Commentary

Drivers still love Bristol

Updated: March 15, 2011, 6:07 PM ET
By Terry Blount | ESPN.com

Maybe Sprint Cup needed that week off to go from Las Vegas to Bristol, two tracks and two places that couldn't possibly be more different.

From the Bellagio and scantily clad showgirls to the Ramada Inn and sweet Southern church girls, distance isn't the only thing separating these two locales.

It's also true of the race tracks, a fast and spacious 1.5-mile oval below the open skies of Nevada to a tiny half-mile bullring surrounded by a giant bowl of humanity in northeast Tennessee.

Yes, things have changed in the off week. But for many fans, Bristol today isn't quite as much fun as it was a few years ago.

Since the repaving in 2007, Bristol is a kinder and gentler place than it was before. The bumping and banging that fans loved about the place doesn't happen as much.

[+] EnlargeMarcos Ambrose and Kyle Busch
John Harrelson/Getty Images/NASCARA driver such as Marcos Ambrose, front, used to be able to stay competitive at Bristol despite having a torn-up car. Now you need to be able to keep the fenders on it like Kyle Busch did last March to earn a top-10. Ambrose limped home 33rd.

"Bristol is a lot different than it used to be," Kevin Harvick said. "You are going to have a lot of green-flag runs. It's a much easier race track to drive on now."

Bristol changed after the repave. The track is smoother, a little wider in the corners and more banked at the top than the bottom with the switch to progressive banking.

It's not the same, but different doesn't make it bad. Bristol remains one of the best shows in NASCAR.

"It's still a fun place to race," Harvick said. "When you get there, you see if it's high or low as far as the groove goes and you have a lot of options as a driver. But you have to take care of your car a lot more than you used to so you are able to keep up."

Before the repave, a driver could win the race with a car that looked ready for the scrap heap as long as all four wheels still moved forward. But Harvick's point is that now at Bristol you need more speed in the car, and it's harder to do that with a bashed-up machine.

Cautions are fewer now. The Cup races have averaged 9.1 cautions in the seven races since the repave. Bristol Cup races averaged 14.6 cautions in the five races before the repaving was done.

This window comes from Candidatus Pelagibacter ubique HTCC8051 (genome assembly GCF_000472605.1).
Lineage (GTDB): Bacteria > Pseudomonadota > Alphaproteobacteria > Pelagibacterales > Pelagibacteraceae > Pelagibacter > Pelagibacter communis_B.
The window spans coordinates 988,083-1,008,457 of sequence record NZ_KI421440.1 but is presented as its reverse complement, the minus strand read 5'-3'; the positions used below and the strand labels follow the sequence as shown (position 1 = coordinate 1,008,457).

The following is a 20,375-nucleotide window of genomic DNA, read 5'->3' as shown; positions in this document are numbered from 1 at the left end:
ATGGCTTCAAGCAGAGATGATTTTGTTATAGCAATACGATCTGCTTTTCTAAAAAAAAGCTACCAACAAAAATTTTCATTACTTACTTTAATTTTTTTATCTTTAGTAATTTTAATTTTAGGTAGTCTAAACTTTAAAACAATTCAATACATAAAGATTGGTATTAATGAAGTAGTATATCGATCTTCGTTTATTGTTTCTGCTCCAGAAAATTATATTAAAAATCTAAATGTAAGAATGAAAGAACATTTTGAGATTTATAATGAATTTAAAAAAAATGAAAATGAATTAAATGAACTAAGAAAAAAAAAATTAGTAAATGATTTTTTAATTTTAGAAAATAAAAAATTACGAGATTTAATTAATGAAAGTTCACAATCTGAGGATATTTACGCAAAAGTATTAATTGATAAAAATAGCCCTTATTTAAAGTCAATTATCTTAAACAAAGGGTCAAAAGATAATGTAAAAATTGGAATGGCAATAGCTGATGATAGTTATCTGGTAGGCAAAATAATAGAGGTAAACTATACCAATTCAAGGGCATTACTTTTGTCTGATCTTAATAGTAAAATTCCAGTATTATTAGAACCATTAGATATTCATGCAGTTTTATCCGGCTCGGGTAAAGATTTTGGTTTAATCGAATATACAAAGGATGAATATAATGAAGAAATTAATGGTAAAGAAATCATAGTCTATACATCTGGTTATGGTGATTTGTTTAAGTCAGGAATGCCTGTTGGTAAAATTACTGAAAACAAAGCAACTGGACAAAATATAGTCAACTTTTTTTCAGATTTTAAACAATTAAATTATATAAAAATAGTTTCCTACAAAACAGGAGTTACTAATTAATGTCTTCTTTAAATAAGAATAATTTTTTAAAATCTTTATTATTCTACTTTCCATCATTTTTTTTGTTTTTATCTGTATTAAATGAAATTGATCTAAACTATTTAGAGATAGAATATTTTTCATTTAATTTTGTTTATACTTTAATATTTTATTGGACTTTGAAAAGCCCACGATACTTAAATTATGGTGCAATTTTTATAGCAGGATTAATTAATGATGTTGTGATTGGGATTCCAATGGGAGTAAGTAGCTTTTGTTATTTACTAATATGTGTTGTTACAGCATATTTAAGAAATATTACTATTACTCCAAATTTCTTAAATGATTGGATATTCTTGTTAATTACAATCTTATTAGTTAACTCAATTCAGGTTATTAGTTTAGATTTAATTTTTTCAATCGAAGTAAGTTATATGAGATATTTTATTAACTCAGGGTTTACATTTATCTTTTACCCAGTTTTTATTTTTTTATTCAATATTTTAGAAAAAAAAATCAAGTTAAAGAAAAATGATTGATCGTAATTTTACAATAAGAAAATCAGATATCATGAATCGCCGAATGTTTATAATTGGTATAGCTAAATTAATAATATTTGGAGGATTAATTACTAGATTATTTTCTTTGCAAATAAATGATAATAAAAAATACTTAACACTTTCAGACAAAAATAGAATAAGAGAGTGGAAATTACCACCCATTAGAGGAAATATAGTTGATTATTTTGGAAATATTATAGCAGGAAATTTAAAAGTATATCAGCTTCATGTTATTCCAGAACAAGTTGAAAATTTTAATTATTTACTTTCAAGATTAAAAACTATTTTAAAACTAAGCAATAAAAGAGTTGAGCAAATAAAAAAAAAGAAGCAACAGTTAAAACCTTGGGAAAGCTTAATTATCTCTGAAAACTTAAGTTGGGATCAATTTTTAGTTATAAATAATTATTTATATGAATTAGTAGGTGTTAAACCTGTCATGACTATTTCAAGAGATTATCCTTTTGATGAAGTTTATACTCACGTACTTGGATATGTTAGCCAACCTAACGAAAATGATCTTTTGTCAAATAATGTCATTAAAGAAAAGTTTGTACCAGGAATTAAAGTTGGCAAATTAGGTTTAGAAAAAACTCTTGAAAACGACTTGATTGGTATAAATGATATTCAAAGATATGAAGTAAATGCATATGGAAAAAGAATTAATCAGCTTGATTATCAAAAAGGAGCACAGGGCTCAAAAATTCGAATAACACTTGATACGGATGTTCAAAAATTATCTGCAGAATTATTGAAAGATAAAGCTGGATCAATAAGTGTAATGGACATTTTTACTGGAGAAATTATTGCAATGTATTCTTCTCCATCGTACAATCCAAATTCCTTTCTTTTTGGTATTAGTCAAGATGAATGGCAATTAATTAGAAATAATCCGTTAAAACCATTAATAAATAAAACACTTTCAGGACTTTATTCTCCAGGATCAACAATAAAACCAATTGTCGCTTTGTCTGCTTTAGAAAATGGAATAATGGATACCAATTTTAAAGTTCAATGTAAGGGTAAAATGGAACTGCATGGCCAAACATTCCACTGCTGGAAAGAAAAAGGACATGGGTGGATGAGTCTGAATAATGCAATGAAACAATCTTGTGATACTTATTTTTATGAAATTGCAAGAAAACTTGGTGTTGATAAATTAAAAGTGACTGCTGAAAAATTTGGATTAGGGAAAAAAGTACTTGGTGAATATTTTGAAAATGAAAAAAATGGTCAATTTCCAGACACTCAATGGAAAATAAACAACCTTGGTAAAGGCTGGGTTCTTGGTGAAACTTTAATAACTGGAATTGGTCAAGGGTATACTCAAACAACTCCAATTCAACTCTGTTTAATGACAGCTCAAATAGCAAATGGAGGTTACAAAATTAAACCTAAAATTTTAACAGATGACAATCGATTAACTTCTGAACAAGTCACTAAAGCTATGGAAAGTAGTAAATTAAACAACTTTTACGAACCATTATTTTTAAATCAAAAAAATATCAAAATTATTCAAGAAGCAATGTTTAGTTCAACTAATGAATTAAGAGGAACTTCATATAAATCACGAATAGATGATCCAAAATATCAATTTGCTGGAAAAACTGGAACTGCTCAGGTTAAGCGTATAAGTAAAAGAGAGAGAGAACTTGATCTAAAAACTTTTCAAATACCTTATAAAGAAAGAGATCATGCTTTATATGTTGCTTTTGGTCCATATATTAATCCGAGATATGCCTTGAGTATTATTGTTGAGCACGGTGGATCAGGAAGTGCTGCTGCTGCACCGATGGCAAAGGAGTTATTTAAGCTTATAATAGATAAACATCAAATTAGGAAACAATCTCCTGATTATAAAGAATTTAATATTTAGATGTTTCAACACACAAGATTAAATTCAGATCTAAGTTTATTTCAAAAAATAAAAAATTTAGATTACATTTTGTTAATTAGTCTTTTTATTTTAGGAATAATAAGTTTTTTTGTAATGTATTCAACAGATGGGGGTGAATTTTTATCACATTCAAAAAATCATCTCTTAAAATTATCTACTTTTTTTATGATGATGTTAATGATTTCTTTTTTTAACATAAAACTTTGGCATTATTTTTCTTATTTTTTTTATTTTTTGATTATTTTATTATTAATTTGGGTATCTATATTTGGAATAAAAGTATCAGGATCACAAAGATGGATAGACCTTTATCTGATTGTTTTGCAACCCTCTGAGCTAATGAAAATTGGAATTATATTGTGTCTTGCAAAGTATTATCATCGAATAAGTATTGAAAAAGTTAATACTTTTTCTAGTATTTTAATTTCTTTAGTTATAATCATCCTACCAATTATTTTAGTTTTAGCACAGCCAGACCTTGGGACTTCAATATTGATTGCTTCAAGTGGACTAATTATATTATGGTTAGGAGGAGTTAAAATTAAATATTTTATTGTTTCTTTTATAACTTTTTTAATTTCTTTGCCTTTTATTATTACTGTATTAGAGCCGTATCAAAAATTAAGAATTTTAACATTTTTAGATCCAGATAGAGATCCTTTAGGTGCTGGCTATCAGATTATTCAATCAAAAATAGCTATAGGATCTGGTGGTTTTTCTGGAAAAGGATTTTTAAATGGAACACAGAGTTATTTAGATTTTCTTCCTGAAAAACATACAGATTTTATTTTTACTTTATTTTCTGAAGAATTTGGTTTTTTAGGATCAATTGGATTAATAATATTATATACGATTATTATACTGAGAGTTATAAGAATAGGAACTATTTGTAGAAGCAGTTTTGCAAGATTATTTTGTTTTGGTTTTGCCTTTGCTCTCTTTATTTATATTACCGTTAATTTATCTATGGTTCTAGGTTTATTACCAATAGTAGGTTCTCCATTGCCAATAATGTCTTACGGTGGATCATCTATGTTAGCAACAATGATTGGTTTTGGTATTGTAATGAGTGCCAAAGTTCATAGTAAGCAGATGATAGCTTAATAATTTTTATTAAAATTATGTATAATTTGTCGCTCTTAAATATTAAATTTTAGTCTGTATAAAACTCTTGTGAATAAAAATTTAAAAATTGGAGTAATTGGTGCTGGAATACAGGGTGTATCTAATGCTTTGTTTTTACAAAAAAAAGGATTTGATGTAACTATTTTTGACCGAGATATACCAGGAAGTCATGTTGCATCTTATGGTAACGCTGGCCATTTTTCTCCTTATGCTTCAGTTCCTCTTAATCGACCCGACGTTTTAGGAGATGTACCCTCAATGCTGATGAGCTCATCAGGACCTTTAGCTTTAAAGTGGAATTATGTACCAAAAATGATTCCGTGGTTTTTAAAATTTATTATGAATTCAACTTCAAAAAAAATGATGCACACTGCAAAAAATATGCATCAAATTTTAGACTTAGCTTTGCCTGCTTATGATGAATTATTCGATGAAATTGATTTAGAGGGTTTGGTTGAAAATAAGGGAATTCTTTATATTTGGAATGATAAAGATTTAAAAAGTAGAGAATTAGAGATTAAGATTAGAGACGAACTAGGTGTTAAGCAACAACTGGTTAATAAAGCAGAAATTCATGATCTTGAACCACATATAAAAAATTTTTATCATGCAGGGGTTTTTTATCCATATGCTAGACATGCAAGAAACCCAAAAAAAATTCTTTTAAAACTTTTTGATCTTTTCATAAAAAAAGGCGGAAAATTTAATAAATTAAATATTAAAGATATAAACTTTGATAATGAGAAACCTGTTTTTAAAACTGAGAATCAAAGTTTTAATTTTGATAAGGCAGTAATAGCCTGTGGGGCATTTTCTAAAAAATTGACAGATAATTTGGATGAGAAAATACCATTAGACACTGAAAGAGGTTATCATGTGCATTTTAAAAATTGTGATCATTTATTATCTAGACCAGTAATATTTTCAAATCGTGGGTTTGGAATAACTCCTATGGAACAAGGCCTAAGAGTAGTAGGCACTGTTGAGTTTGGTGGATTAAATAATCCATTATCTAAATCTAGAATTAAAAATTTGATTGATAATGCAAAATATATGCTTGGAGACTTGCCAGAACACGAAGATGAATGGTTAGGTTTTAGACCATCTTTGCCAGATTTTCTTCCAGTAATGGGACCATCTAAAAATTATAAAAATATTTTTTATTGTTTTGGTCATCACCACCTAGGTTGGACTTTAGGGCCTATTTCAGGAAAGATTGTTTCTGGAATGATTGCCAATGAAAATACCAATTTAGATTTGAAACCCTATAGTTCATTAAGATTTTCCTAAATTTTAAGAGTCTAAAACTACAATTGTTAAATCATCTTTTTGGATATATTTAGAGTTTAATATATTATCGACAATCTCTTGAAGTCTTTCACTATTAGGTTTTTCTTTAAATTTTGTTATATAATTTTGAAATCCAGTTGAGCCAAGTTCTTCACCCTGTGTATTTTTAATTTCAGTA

However, that isn't an apples-to-apples comparison. NASCAR has used the new car design -- the so-called Car of Tomorrow -- since Bristol was repaved.

"It's a cool place to go, but a tough place to set your car up now, especially since they changed [the track]," said A.J. Allmendinger, who comes to Bristol ranked ninth in the standings. "So having the off week was good because you really need a week to prepare for it and get in the mindset for it. It's a crazy place."

Not as crazy as it used to be, but still a place much different than anywhere else.


Losing in the first round may not sound so hot, but Kurt Busch made an impressive showing in his NHRA Pro Stock debut this past weekend at Gainesville, Fla.

After a rough first day -- he failed to make a decent qualifying pass in his first two attempts -- Busch got in the 16-car show on Saturday. He qualified 12th with an elapsed time of 6.532 seconds at 211.46 mph in his Dodge.

Busch made a strong run in his opening-round matchup with Erica Enders on Sunday, but lost by about a half-car length. Busch ran a 6.541 elapsed time at 211.59 mph, but had a slightly slower reaction time than Enders, who posted a similar elapsed time at 6.538 seconds.

Busch plans to try it again in Denver on July 22-24, another off weekend for Sprint Cup.


Danica Patrick has shown real progress in the first three Nationwide Series races this season, but she tackles a strange beast this weekend at Bristol.

A top-20 with most of the sheet metal still intact would be a respectable showing for her first race on the difficult short track.

Patrick has never raced on an oval track this small, in these cars or an Indy car. The closest comparison would be Richmond, where she raced five times in the IndyCar Series with an average finish of 10th and a best finish of sixth.

But Richmond's relatively flat .75-mile oval is drastically different than the high-banked .533-mile oval of Bristol, and racing with 20 Indy cars is much different than 43 stock cars in a confined space.

This is Patrick's last Nationwide race until June 4 at Chicagoland Speedway, one week after the Indy 500.


Here are a few unusual stats to start the season:

• Cup regulars are 6-0 in Nationwide and Camping World Truck Series races, which means the winners haven't scored a point.

• Three of those six races had Kyle Busch or Kyle Busch equipment in Victory Lane. Busch also won three of the past four Cup races at Bristol and the last Nationwide race there. And he won the past three Truck races at Bristol.

• The points leaders in all three NASCAR series -- Sprint Cup, Nationwide and CWTS -- haven't won a race.

Terry Blount is a senior writer for ESPN.com. His book, "The Blount Report: NASCAR's Most Overrated and Underrated Drivers, Cars, Teams, and Tracks," was published by Triumph Books and is available in bookstores. Click here to order a copy. Blount can be reached at terry@blountspeak.com.

Terry Blount

ESPN Seattle Seahawks reporter